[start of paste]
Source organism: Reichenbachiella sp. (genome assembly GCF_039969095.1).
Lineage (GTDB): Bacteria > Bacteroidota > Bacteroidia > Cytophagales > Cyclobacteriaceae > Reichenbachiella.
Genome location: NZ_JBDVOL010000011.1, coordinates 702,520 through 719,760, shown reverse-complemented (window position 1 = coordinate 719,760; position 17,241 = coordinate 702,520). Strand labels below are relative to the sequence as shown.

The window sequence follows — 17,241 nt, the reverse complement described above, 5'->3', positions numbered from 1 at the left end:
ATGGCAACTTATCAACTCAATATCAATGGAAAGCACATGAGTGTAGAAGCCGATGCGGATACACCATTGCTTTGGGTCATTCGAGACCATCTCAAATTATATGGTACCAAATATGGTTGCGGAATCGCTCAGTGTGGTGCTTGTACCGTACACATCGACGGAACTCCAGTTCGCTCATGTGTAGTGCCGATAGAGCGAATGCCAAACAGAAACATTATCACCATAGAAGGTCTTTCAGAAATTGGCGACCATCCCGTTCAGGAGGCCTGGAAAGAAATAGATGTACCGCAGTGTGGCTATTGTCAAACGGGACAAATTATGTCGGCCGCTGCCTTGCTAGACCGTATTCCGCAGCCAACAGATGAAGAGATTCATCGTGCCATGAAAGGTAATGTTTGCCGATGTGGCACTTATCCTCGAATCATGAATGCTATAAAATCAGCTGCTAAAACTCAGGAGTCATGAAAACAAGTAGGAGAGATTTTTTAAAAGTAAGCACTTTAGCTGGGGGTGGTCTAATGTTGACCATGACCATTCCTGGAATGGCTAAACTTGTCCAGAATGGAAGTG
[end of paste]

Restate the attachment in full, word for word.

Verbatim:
Source organism: Reichenbachiella sp. (genome assembly GCF_039969095.1).
Lineage (GTDB): Bacteria > Bacteroidota > Bacteroidia > Cytophagales > Cyclobacteriaceae > Reichenbachiella.
Genome location: NZ_JBDVOL010000011.1, coordinates 702,520 through 719,760, shown reverse-complemented (window position 1 = coordinate 719,760; position 17,241 = coordinate 702,520). Strand labels below are relative to the sequence as shown.

The window sequence follows — 17,241 nt, the reverse complement described above, 5'->3', positions numbered from 1 at the left end:
ATGGCAACTTATCAACTCAATATCAATGGAAAGCACATGAGTGTAGAAGCCGATGCGGATACACCATTGCTTTGGGTCATTCGAGACCATCTCAAATTATATGGTACCAAATATGGTTGCGGAATCGCTCAGTGTGGTGCTTGTACCGTACACATCGACGGAACTCCAGTTCGCTCATGTGTAGTGCCGATAGAGCGAATGCCAAACAGAAACATTATCACCATAGAAGGTCTTTCAGAAATTGGCGACCATCCCGTTCAGGAGGCCTGGAAAGAAATAGATGTACCGCAGTGTGGCTATTGTCAAACGGGACAAATTATGTCGGCCGCTGCCTTGCTAGACCGTATTCCGCAGCCAACAGATGAAGAGATTCATCGTGCCATGAAAGGTAATGTTTGCCGATGTGGCACTTATCCTCGAATCATGAATGCTATAAAATCAGCTGCTAAAACTCAGGAGTCATGAAAACAAGTAGGAGAGATTTTTTAAAAGTAAGCACTTTAGCTGGGGGTGGTCTAATGTTGACCATGACCATTCCTGGAATGGCTAAACTTGTCCAGAATGGAAGTG